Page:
Despite my “global” exposure, moving to LA for college was something I initially struggled with. I missed the warm ocean water, I missed my amazing friends, I missed the food, I missed the music, I missed the people, the language, the sunsets, the sunrises, the humidity, I missed everything, and I still do. At first, swimming amongst a sea of blonde hair was overwhelming, and I became so attached to what I had lost, that I forgot to live and enjoy what I was so blessed to have. I didn’t bother to meet new people (how could I possibly find better friends than the ones I already have?), I didn’t explore LA (because what could be better than my city), I didn’t make any effort to embrace anything. Eventually however, with time, I changed my perspective.

I made it a priority to explore as many opportunities, places and food as I possibly could. Embracing change, and adapting to change is a skill, and I envied people who mastered the ability to change with time, because I really struggled with this. However, I have finally realized that change is less scary when you understand that you have control over how you are going to react to that change. Your attitude can shape your relationship with change and lead to an abundance of fun times, stories, and opportunities if you allow it. I have made some really great friends here, met some really inspiring professors and have accomplished things I never would have dreamed of. And of course, I still miss home, but it’s comforting to know that my relationship with my friends back home have strengthened over time despite the distance, and I haven’t really lost anything, but instead, I have gained so much. I love LA in all its basic-ness, and you may just catch me chilling on the beach, dreaming of a Tanzanian sunset while sipping on some Starbucks iced coffee with nonfat milk.

Featured image from Wikipedia

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A Bite of Culture – Food as a Reflection of the People

By Emily Kim

Every country has its own unique cuisine. This is why, often enough, one of the first questions we ask someone who has returned from a trip is, “How was the food?” More than visiting a country’s famous sites and attractions, I like to travel to new places to try their food. Throughout my life, I have realized that food is so much more than delicious substances that fill one’s stomach. Rather, just like language, music, or any other aspect of culture, food can reveal so much about the country from which it originates. Three cultures (and therefore food) have dominated my life and, together, they have defined my identity. Allow me to explain.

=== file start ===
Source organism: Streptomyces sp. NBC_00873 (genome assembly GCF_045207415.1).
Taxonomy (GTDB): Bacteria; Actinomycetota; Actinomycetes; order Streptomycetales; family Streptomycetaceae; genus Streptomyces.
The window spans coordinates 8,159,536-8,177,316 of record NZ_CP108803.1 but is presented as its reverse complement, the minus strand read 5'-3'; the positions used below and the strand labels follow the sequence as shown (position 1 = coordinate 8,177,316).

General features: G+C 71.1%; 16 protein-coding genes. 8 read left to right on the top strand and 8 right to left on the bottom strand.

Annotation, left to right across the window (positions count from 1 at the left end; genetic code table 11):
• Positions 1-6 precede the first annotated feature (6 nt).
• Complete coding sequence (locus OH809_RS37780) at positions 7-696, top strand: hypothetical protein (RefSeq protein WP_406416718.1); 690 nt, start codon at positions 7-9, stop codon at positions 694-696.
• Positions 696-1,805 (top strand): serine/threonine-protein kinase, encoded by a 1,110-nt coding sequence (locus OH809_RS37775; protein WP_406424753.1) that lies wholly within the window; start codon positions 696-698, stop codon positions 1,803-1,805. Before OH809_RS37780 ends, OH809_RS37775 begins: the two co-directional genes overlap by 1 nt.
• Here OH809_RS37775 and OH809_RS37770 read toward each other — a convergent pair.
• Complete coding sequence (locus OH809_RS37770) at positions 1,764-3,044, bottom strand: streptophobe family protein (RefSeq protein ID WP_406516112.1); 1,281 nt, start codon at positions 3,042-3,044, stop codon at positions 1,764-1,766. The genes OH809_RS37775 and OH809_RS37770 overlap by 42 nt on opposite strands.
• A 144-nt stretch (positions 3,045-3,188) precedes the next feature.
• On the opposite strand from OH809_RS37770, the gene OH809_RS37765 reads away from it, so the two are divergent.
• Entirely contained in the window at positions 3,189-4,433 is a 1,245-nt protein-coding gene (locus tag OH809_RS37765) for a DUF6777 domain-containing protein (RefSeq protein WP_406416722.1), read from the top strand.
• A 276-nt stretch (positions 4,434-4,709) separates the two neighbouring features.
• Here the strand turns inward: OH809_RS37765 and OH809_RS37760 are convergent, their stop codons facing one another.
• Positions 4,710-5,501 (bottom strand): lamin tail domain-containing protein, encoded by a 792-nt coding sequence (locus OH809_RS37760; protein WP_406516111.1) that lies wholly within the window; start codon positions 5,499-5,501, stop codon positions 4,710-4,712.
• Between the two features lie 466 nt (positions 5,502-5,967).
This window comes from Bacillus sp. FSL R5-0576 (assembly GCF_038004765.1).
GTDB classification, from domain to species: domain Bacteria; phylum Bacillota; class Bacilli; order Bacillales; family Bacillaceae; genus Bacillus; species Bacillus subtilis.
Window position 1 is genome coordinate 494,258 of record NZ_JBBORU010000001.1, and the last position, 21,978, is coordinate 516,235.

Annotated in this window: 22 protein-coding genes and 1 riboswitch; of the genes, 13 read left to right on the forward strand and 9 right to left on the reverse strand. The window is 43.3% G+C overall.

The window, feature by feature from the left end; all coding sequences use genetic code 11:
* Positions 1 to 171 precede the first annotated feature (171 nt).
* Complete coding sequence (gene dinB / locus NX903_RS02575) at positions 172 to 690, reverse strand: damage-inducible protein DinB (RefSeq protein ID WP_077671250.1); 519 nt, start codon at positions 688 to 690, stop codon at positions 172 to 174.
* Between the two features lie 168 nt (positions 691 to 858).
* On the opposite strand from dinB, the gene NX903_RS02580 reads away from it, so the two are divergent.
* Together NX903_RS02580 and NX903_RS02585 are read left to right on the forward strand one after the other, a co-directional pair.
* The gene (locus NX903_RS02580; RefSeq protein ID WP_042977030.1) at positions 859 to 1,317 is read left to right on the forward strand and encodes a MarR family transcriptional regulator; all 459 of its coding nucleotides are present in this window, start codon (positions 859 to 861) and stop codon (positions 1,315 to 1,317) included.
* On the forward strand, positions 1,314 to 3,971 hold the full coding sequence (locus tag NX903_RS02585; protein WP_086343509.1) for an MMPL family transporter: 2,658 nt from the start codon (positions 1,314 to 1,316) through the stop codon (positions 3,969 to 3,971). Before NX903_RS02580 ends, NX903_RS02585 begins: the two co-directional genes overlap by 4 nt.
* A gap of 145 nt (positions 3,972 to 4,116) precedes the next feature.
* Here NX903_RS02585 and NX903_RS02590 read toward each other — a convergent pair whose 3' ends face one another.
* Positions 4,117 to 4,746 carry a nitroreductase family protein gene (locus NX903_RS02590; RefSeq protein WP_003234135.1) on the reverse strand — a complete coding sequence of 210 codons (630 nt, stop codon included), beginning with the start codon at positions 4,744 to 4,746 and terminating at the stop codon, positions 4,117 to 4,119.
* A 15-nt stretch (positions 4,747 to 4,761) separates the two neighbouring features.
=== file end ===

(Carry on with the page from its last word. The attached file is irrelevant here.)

Whenever I return to America after travelling, I am always shocked by the enormous portion sizes. Everything is unnecessarily huge! In addition, there are always so many choices on the menu that it is hard to decide just what to order. On top of all the choices, there are also so many sides as well! Salad, soup, and fries, just to name a few. There are so many elements, but they are all clearly separate entities. And while this nature of American food may be overwhelming at times, I think it sheds light on various aspects of American culture. We Americans like things big and feel constrained by limitations. It also reveals our individualistic nature as well; we like the power to choose and respect the boundaries we establish between things like work and play, friends and acquaintances. Lastly, one cannot forget the diversity of American cuisine. In the States, you can find authentic food from everywhere! This is only fitting, for America is a melting pot, home to people from all over the world.

Korean food also reveals so much about the Korean culture, the culture of my ethnicity. In a traditional Korean meal there are usually one or two main dishes accompanied by numerous side dishes. Instead of each person ordering their own dish, the whole party will share all of the food on the table; it is too much for one person to enjoy all by him or herself. This manner of eating reveals the communal nature of Korean culture. There is great emphasis on generosity and hospitality, and one of the biggest ways this is expressed is through food! Korean food can also be very interesting and creative. On the streets of Korea, you will find traditional foods transformed and adapted into dishes you would never expect. Take the french fry battered corn-dog or bulgogi pizza for example. It mixes old with new, often producing a combination that makes both even better. This reflects a progressive side to Korean culture and its emphasis on innovation.